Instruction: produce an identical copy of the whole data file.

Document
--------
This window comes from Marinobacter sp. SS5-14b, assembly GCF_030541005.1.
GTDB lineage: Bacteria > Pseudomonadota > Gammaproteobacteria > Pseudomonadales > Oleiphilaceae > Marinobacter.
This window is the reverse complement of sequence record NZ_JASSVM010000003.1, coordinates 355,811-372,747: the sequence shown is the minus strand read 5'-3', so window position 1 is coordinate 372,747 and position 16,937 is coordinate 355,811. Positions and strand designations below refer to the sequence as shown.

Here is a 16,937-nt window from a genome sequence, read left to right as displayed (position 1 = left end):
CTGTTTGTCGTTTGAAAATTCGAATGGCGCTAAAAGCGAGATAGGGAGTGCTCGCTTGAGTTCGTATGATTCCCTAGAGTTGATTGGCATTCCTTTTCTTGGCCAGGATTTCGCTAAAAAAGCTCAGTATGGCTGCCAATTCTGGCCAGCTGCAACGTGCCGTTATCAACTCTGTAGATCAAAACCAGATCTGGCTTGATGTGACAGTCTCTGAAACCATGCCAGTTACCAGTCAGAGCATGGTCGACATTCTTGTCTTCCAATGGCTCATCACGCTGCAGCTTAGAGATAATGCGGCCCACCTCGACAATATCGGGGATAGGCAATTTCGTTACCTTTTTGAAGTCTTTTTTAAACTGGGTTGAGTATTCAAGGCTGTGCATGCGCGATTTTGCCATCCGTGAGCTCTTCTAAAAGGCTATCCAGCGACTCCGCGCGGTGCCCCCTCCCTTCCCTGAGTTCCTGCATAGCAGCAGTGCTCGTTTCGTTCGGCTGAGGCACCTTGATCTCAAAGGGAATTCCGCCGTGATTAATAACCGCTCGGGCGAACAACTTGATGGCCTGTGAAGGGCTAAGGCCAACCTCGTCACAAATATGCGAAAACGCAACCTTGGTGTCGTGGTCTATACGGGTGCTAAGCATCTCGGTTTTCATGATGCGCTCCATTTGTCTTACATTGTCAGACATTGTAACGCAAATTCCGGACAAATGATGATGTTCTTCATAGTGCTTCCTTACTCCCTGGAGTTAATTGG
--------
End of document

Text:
This window comes from Marinobacter sp. SS5-14b, assembly GCF_030541005.1.
GTDB lineage: Bacteria > Pseudomonadota > Gammaproteobacteria > Pseudomonadales > Oleiphilaceae > Marinobacter.
This window is the reverse complement of sequence record NZ_JASSVM010000003.1, coordinates 355,811-372,747: the sequence shown is the minus strand read 5'-3', so window position 1 is coordinate 372,747 and position 16,937 is coordinate 355,811. Positions and strand designations below refer to the sequence as shown.

Here is a 16,937-nt window from a genome sequence, read left to right as displayed (position 1 = left end):
CTGTTTGTCGTTTGAAAATTCGAATGGCGCTAAAAGCGAGATAGGGAGTGCTCGCTTGAGTTCGTATGATTCCCTAGAGTTGATTGGCATTCCTTTTCTTGGCCAGGATTTCGCTAAAAAAGCTCAGTATGGCTGCCAATTCTGGCCAGCTGCAACGTGCCGTTATCAACTCTGTAGATCAAAACCAGATCTGGCTTGATGTGACAGTCTCTGAAACCATGCCAGTTACCAGTCAGAGCATGGTCGACATTCTTGTCTTCCAATGGCTCATCACGCTGCAGCTTAGAGATAATGCGGCCCACCTCGACAATATCGGGGATAGGCAATTTCGTTACCTTTTTGAAGTCTTTTTTAAACTGGGTTGAGTATTCAAGGCTGTGCATGCGCGATTTTGCCATCCGTGAGCTCTTCTAAAAGGCTATCCAGCGACTCCGCGCGGTGCCCCCTCCCTTCCCTGAGTTCCTGCATAGCAGCAGTGCTCGTTTCGTTCGGCTGAGGCACCTTGATCTCAAAGGGAATTCCGCCGTGATTAATAACCGCTCGGGCGAACAACTTGATGGCCTGTGAAGGGCTAAGGCCAACCTCGTCACAAATATGCGAAAACGCAACCTTGGTGTCGTGGTCTATACGGGTGCTAAGCATCTCGGTTTTCATGATGCGCTCCATTTGTCTTACATTGTCAGACATTGTAACGCAAATTCCGGACAAATGATGATGTTCTTCATAGTGCTTCCTTACTCCCTGGAGTTAATTGG